Word for the Travel Wise (01/14/07)

AfghanistanI’m not a collector of anything really. I have a couple of scrapbooks, old letters from friends across the globe, and my DVD’s which I’ve slacked on buying new ones recently. Nothing I have is of any value (at least now) and if I were ever to start putting together a collection of something that is, I’d go after stamps. First off, they tell so much about a place in such tiny space. They reveal history, national flowers, popular sports and religion. This web collection of Afghan stamps was fun to click around for a few minutes. They have two of Buzkashi, Islamic stamps and some depicting the Communist takeover. Good stuff and though today’s word isn’t stamp, I offer a closely related one that could be off help when mailing your letters and postcards from Kabul back home.

Today’s word is a Pashto word used in Afghanistan:

khat – letter

Pashto is spoken by 40-50 million speakers in Afghanistan, western Pakistan and northern India. It became an official language of Afghanistan in 1936. Persian or Dari is also an official language. Good example sentences, historical information and links are all found at Wikipedia. Pashto.org has video, music, downloadable dictionaries, software and book lists. Yorku.ca has a long list of words to start along your Pashto learning path for at least a few weeks. Visit the BBCPashto page if you already have some understanding of the language under your belt.

Past Pashto words: mujasemy

Word for the Travel Wise (09/07/06)

Afghan FlagSince I can probably take a good guess at how many people will travel to Afghanistan or least think about going sometime during their life span and seeing that number isn’t high I’m going to point everyone to this small online Kabul Museum. In March of 2001 the Taliban destroyed all pre-Islamic statues and objects in Afghanistan. The Kabul online museum is in place to allow people to enjoy the museums contents before the destruction. Although there isn’t much inside the three galleries by virtually traveling there we can all say we’ve seen a small part of history aside from the news we get on CNN.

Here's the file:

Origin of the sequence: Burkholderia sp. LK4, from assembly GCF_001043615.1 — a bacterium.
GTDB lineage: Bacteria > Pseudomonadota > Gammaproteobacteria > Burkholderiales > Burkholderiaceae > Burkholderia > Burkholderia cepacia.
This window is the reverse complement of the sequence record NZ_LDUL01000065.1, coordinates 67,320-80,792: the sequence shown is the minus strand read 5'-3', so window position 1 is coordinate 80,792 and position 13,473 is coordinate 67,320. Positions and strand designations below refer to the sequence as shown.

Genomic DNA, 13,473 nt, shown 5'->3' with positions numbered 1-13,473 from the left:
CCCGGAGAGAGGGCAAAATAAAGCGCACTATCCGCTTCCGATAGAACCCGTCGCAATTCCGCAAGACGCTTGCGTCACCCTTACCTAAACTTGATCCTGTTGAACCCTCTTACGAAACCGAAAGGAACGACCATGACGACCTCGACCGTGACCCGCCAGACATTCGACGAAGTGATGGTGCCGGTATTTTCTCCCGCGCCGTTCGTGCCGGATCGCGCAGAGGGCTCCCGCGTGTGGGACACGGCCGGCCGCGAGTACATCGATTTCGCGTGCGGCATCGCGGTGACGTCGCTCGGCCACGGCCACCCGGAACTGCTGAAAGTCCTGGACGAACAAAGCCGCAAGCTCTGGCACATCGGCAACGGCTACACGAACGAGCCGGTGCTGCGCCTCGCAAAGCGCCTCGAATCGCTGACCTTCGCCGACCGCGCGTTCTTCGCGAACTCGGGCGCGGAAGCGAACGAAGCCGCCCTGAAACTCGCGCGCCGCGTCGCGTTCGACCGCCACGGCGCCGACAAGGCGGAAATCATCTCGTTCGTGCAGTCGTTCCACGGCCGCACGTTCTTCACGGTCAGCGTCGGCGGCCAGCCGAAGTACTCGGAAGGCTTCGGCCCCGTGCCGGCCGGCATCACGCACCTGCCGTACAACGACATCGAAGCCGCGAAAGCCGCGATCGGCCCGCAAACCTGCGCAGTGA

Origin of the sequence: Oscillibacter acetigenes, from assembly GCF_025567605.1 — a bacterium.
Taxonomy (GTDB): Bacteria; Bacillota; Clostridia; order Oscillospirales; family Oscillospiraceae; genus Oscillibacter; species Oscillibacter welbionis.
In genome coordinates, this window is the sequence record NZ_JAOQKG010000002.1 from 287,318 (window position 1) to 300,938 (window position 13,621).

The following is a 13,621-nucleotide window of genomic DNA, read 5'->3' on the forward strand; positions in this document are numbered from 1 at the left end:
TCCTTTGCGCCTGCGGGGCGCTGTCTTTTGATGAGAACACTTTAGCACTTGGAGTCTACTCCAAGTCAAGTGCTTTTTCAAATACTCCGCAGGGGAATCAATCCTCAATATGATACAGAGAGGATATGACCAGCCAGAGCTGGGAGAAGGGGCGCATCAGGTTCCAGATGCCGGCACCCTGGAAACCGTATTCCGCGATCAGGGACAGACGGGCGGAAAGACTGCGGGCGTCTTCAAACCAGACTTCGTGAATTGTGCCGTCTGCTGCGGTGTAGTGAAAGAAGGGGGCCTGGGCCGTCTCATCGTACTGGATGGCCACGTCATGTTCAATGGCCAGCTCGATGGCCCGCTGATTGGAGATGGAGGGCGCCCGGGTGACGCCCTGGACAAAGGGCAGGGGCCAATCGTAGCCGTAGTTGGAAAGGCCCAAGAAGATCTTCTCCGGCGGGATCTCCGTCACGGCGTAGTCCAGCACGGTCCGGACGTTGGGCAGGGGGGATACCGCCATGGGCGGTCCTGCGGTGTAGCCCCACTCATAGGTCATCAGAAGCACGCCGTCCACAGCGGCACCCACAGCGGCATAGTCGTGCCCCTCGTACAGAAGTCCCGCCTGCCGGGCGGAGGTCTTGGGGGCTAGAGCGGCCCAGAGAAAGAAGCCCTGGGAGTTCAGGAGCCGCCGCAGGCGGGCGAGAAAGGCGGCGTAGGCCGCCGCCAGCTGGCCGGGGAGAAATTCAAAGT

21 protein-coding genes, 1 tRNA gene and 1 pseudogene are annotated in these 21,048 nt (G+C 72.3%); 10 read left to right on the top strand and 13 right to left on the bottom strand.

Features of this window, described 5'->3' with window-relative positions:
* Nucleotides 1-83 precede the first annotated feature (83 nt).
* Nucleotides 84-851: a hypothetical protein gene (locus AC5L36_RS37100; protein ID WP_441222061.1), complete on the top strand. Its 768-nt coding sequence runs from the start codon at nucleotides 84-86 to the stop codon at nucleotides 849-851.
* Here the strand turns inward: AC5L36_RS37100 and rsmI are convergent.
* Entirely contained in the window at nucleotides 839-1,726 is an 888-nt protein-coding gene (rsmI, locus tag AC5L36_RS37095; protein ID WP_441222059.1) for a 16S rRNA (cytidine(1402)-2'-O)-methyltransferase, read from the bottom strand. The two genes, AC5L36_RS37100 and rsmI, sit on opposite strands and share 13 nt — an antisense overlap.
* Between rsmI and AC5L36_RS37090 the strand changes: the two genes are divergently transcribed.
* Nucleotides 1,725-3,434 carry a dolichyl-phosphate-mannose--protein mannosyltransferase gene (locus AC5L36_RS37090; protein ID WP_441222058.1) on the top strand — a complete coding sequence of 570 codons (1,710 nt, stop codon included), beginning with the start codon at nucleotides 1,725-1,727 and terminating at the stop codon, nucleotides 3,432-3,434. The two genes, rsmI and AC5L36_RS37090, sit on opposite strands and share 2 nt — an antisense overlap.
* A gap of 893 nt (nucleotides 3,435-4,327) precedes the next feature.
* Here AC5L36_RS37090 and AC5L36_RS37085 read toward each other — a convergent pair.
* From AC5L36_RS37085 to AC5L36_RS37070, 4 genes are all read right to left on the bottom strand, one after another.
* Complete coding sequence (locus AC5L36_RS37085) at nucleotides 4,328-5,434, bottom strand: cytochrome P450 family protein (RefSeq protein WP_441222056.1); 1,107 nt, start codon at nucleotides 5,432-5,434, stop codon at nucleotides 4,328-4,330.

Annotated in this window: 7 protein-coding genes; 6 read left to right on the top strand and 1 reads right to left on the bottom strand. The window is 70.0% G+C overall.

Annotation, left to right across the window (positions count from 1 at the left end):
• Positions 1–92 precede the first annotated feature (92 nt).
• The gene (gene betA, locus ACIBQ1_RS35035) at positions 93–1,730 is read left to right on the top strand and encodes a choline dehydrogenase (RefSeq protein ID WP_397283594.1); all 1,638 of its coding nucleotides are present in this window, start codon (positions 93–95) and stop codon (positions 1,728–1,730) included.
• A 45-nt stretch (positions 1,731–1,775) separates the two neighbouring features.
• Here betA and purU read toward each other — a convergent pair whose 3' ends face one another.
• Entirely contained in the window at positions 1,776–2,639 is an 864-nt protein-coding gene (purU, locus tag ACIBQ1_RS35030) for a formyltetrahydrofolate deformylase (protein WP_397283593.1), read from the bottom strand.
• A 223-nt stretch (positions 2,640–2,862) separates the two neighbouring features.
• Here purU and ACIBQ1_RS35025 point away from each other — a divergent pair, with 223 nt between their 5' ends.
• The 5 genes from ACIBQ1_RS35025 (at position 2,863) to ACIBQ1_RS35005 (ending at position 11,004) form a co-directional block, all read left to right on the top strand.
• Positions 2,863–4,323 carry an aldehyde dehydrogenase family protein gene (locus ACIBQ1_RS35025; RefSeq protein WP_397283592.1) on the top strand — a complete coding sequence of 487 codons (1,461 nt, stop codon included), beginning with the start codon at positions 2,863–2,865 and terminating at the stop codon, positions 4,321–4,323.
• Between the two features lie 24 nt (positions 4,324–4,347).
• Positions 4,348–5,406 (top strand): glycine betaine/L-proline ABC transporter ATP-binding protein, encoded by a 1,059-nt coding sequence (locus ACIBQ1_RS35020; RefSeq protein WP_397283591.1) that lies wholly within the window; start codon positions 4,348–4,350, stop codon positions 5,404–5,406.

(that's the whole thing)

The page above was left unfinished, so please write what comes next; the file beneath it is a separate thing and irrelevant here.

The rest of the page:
Today’s word is a Pashto word used in Afghanistan:

mujasemy – statues

Pashto is spoken by 40-50 million speakers in Afghanistan, western Pakistan and northern India. It became an official language of Afghanistan in 1936. Persian or Dari is also an official language. Good example sentences, historical information and links are all found at Wikipedia. Pashto.org has video, music, downloadable dictionaries, software and book lists. Yorku.ca has a long list of words to start along your Pashto learning path for at least a few weeks. Visit the BBCPashto page if you already have some understanding of the language under your belt.